I'm over at Amasian Science today blogging about how proteins that bacteria use to slip past our defenses might be exploited to control the behavior of immune cells...with a little shout out to LoTR.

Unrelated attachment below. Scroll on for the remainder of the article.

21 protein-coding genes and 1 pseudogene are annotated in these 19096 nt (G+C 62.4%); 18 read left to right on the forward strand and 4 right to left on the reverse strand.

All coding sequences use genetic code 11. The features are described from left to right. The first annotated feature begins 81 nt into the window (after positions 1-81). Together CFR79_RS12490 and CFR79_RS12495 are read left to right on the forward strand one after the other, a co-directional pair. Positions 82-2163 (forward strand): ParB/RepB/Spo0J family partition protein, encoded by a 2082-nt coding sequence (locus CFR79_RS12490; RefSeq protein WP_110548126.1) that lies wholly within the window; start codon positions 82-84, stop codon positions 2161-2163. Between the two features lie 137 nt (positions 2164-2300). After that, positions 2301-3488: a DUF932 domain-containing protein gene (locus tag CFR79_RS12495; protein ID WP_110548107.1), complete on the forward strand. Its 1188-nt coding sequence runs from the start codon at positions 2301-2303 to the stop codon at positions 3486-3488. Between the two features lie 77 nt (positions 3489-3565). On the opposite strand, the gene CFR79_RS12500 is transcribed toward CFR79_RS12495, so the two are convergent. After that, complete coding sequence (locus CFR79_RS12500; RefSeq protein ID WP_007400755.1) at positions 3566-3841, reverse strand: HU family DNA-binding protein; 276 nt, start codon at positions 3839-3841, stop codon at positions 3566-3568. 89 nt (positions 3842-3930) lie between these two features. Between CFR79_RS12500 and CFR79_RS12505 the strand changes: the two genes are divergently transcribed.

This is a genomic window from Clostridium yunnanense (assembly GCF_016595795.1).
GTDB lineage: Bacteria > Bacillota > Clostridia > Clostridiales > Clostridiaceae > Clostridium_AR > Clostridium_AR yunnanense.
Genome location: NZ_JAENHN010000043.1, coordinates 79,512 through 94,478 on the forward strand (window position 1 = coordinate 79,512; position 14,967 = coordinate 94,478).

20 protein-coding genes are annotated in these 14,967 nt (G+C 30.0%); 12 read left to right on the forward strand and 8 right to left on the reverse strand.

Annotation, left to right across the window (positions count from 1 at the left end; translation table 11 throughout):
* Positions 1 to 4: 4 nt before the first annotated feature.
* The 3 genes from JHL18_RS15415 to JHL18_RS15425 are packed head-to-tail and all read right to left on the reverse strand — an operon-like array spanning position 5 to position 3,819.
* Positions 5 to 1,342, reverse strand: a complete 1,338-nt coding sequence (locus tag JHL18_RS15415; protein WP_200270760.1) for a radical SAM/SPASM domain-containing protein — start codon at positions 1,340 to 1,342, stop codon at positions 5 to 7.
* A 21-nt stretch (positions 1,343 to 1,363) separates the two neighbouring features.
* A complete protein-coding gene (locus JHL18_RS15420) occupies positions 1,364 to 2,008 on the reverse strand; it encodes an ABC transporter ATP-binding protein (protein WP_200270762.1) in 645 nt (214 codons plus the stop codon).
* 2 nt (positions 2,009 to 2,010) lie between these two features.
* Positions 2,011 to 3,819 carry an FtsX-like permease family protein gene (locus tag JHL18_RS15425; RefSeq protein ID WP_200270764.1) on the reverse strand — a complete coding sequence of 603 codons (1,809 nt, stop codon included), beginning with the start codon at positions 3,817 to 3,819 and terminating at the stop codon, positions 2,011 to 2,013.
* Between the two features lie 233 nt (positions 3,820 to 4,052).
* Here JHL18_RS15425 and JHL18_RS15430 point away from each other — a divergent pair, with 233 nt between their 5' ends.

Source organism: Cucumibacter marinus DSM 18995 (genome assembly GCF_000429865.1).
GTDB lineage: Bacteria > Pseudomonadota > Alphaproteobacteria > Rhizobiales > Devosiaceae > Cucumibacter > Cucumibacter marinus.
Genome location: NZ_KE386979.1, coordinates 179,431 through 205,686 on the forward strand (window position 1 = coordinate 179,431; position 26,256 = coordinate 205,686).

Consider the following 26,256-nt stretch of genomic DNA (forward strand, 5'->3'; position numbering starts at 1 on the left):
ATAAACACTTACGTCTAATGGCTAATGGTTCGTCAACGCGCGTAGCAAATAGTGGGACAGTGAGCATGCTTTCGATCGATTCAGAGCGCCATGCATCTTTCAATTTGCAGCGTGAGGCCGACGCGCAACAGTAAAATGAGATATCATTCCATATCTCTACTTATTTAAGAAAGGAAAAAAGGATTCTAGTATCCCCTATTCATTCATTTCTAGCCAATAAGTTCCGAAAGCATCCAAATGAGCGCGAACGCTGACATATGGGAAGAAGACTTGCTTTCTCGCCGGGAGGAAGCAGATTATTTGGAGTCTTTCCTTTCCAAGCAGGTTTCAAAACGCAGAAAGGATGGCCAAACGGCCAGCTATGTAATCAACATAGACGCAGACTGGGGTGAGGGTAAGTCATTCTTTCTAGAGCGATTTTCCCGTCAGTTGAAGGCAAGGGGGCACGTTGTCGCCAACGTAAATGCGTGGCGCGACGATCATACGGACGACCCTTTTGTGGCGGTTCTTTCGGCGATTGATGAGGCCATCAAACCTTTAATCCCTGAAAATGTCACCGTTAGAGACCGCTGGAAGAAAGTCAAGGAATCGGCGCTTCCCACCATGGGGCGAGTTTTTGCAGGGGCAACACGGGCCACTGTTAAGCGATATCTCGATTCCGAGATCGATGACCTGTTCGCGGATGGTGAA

Human immune cells are remarkably adaptable. These foot soldiers of the immune system can be harvested from the body, retrained to recognize and fight different diseases, and then redeployed in the body. This process, known as adoptive cell transfer, has incredible potential for treating cancer or chronic infections–particularly in individuals whose immune systems have been weakened by diseases like AIDS. There is, however, a big problem with this technique. Immune cells that have been harvested and engineered to fight specific diseases can often go haywire and turn their weapons on host cells. As a result, healthy cells and tissues in the body that aren’t supposed to be attacked by immune cells get caught up in the crossfire and end up as casualties. As a solution, biologists want to keep these immune cells in line by reprogramming their behavior using the very tools that bacteria employ to slip past our immune system. Read more